Researchers from Plymouth University in the UK investigated whether brief guided imagery and body scanning exercises could reduce food cravings.  

Elaborated Intrusion (EI) Theory proposes that cravings occur when involuntary thoughts about food are elaborated with affectively-charged imagery. It has been found that craving can be weakened or interrupted by working memory tasks that block the imagery or prevent the involuntary thoughts from being elaborated in the first place.

Research has found that imagery techniques such as body scanning and guided imagery can reduce the occurrence of food thoughts.

This study tested the prediction that body scanning and guided imagery can also reduce craving.

Investigators asked participants to abstain from food overnight, and then to carry out 10 minutes of body scanning, guided imagery, or a control mind-wandering task.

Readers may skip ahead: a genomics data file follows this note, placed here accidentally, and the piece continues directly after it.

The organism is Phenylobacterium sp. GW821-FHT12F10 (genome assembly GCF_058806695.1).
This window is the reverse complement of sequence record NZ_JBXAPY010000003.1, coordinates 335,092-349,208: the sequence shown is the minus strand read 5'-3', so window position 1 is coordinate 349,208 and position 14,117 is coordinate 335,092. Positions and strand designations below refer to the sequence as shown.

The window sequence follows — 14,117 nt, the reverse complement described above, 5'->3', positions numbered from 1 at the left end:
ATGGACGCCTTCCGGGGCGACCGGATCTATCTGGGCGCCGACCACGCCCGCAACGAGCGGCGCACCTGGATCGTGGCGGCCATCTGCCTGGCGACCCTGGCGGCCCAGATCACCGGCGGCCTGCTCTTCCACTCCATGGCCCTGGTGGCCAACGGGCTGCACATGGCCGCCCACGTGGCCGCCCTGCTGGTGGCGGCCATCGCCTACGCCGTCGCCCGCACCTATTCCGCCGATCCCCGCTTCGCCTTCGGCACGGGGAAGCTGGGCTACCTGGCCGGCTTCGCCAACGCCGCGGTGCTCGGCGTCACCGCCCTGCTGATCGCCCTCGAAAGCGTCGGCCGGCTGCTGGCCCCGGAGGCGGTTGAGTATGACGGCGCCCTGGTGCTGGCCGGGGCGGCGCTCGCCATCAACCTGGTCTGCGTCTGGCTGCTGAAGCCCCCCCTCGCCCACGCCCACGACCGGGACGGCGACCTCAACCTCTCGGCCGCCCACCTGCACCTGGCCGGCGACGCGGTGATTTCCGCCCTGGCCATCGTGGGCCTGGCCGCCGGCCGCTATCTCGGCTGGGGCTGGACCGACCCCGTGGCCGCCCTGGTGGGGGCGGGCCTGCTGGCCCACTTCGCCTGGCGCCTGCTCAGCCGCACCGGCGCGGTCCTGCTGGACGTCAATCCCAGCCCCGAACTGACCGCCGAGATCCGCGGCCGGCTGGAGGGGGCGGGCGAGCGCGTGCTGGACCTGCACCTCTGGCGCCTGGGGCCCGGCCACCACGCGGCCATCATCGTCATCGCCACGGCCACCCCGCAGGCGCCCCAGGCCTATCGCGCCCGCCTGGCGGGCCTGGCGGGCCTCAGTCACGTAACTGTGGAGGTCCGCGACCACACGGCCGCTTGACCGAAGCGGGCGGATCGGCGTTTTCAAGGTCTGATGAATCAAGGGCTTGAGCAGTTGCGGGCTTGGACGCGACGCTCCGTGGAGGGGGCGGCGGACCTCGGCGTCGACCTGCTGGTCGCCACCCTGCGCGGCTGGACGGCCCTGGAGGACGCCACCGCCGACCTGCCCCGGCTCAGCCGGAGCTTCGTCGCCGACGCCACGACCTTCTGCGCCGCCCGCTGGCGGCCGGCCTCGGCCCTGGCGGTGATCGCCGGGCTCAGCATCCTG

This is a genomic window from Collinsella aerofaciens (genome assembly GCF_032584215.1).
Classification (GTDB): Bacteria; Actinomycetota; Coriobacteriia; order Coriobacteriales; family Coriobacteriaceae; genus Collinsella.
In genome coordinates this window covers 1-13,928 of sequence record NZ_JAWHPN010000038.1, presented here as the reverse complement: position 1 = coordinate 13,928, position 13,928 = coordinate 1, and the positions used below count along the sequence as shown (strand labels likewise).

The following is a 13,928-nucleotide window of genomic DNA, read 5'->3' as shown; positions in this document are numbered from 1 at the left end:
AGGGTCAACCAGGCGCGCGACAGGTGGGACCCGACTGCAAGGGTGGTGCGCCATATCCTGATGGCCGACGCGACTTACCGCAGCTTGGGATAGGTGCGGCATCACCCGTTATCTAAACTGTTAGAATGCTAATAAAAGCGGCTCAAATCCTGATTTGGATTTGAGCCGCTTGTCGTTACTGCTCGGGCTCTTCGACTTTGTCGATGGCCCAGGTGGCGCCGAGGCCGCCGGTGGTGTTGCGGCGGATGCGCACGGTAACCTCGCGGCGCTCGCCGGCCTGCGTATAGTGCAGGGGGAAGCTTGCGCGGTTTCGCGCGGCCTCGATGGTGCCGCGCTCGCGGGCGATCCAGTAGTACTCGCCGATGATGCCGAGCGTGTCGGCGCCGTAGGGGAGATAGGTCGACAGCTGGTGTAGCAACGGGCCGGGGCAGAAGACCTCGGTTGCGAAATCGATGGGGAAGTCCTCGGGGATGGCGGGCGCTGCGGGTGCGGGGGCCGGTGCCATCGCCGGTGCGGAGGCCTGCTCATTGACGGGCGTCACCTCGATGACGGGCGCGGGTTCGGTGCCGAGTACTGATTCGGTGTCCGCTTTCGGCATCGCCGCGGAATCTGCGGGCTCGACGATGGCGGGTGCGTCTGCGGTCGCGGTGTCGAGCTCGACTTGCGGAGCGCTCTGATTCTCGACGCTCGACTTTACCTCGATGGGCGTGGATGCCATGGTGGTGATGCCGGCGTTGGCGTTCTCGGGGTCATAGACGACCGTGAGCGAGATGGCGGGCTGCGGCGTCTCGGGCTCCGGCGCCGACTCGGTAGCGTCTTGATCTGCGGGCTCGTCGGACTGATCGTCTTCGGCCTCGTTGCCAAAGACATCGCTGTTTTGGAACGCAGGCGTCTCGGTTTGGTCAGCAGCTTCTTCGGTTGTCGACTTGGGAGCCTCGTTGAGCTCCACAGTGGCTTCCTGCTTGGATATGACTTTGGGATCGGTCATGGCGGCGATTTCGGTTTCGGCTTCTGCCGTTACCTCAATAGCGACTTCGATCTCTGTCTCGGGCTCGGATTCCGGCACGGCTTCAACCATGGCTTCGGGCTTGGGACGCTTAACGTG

They rated their craving at 10 points during the task on a single item measure, and before and after the task, using the Craving Experience Questionnaire.

Findings showed that while craving rose during the task for the mind wandering group, neither the guided imagery nor body scanning group showed an increase.

These effects were not detected by the CEQ, suggesting that they are only present during the competing task.

As they require no devices or materials and are unobtrusive, brief guided imagery strategies might form useful components of a weight loss program that attempts to address cravings.
Citation:  Hamilton J, Fawson S, May J, Andrade J, Kavanagh DJ. Brief guided imagery and body scanning interventions reduce food cravings. Appetite. 2013 Dec; 71: pages 158-62. doi: 10.1016 / j.appet. 2013.08.005. Epub 2013 Aug 17.